New ArtTactic Survey Shows Confidence In Chinese Contemporary Art Market Is Back

Confidence Levels Have Come Back Strong Following Last Year’s Economic Crisis, As Mainland Chinese Buyers Gain Ground


Up for auction next week at the Ravenel auction in Taipei: Wang Guangyi's “Great Criticism Series – Channel V” (2002), Estimate: USD$122,300-183,500

This week, The Economist pointed out that China, following a never-before-seen surge in Mainland New Collectors, became the world’s third largest art market last year, trailing only the United States and Britain. Although China makes up 7.7% of the world market, compared with 35.7% for the US and 34.5% for Britain, the key aspect is that the Chinese art market, unlike those of the US and Britain, is still new, with few individual collectors existing in the country until the 1980s and 1990s.

With American and British collectors of Chinese art having trouble competing with their New Chinese Collector counterparts over the last several months, we can expect that China’s share of the art market should grow in 2009 and into 2010. This should be particularly true in the Chinese contemporary and Chinese traditional categories, as the dominance of Mainland Chinese collectors at recent auctions in Hong Kong and elsewhere have thrust this once-nonexistent collector base into the spotlight.

As a Bloomberg article this week observed, the emerging Chinese collectors have quickly gained a reputation for spending whatever it takes to get a piece they have set their sites on. As Le-Min Lim writes, New Collectors like Wang Wei, wife of a prominent investor, are collecting with specific objectives in mind; in the case of Wang, to open an independent museum of Contemporary Chinese art and “Red Classics,” revolutionary-era pieces from the 1950s and 1960s:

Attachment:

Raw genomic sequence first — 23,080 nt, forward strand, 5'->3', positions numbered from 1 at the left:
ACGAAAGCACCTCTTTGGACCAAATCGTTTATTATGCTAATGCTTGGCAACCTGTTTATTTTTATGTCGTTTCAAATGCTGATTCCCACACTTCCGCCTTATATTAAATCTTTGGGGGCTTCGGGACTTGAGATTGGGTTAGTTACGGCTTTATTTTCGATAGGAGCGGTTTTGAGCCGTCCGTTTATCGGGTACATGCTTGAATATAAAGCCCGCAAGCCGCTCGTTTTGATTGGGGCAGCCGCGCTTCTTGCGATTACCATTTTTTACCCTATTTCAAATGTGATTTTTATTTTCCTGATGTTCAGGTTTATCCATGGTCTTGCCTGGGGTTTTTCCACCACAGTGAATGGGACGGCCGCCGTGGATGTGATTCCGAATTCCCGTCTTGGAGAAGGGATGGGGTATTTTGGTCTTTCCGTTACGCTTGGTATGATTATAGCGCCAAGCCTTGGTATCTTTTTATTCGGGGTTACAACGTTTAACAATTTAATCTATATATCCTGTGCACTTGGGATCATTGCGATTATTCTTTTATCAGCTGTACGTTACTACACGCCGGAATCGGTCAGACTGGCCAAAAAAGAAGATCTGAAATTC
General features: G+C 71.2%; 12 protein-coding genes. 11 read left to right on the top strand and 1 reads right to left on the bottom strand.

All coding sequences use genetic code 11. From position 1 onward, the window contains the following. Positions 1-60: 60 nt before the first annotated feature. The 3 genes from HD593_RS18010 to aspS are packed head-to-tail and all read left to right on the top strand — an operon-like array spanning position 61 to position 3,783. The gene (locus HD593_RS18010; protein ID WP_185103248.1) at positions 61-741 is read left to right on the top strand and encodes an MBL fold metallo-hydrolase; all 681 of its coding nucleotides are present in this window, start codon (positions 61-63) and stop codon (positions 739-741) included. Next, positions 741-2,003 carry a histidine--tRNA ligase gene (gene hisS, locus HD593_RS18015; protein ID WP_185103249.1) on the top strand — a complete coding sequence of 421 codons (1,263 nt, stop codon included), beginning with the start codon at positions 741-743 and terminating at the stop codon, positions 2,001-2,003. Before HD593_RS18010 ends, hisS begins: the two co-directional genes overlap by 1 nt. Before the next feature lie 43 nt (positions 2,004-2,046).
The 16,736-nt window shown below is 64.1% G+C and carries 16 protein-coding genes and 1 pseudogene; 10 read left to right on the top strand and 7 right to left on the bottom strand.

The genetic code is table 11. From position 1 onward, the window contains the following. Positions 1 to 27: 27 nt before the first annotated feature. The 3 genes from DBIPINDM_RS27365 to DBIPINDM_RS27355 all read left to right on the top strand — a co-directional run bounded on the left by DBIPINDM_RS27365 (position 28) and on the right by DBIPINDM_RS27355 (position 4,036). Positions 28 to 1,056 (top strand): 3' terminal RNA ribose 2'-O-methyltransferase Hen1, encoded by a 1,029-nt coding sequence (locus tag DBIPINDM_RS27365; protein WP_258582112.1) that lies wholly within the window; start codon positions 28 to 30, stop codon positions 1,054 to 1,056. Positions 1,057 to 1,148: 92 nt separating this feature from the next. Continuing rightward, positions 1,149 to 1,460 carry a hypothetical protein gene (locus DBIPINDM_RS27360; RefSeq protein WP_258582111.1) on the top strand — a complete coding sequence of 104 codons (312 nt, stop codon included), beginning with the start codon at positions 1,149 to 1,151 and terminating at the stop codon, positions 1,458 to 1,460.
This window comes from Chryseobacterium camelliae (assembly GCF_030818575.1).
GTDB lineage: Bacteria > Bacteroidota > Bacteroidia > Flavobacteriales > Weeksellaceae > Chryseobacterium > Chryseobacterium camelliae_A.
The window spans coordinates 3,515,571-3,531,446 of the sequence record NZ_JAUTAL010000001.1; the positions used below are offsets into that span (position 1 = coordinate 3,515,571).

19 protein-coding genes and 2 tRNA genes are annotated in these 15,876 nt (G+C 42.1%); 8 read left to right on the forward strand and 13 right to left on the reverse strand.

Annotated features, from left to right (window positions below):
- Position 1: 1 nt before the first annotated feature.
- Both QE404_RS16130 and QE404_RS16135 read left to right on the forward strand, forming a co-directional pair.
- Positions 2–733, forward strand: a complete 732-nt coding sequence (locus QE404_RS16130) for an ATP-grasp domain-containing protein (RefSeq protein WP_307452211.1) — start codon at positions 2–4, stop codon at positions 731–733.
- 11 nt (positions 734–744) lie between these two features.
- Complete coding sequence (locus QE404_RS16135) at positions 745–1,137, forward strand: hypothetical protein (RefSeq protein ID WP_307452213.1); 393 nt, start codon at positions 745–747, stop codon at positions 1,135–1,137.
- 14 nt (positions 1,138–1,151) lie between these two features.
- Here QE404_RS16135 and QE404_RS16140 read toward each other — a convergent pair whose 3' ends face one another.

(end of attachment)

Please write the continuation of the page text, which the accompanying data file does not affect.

At yesterday’s sale of Asian artworks, Wang frequently waved her paddle to offer an additional HK$1 million in pursuit of the pieces she wanted, often obliterating her opponents. Several times, she just held up her paddle regardless of rival offers until she won the lot. Not in the last five years has the Hong Kong art-auction scene produced buyers of such confidenceAt this auction, Wang paid HK$7.2 million for a scarlet-and-pink acrylic-on-canvas by Chinese contemporary artist Liu Ye, titled “I Always Wanted to be a Sailor.”

Confidence among Mainland collectors is one of their defining aspects, one that was validated this week with the release of ArtTactic’s new Chinese Art Market Confidence Survey. Among the findings in the survey were the following:

    1. The confidence in the Chinese contemporary art market has bounced back from its February low, and is now standing at 57, implying that there is more positive than negative sentiment in the market place.

    2. The market remains concerned about the renewed risk of speculation, as the Chinese contemporary art market recovers.

    3. A majority, 62% of the respondents, believe the market direction of the next 6 months will be ‘flat’, and only 10% believe the market will fall further.

    4. A large majority, 70% of the respondents, believe the market will recover within 2 years.

    5. Lack of confidence in prices at the top-end of the market, but 62% feel positive towards the price bracket of $50,000 and below.

    6. Yang Fudong, Ai Weiwei and Xu Bing top both the Confidence Ranking (Short-term) and the Longevity Ranking (Long-term).


As buyer confidence presumably continues to rise as more Mainland collectors appear on the scene, and as the resultant scarcity of works available by the top artists favored by Mainland collectors grows, we can expect that 2010 will see prices of contemporary art by China’s top artists to approach pre-crisis levels. As the ArtTactic survey notes, most respondents believe prices will fully recover within two years; if more New Collectors on the level of Liu Yiqian and Wang Wei burst on the scene looking to get their hands on every Zhang Xiaogang, Wang Guangyi or Yang Fudong piece they can, however, we might see even faster price shifts occurring.




Art & Auction, Culture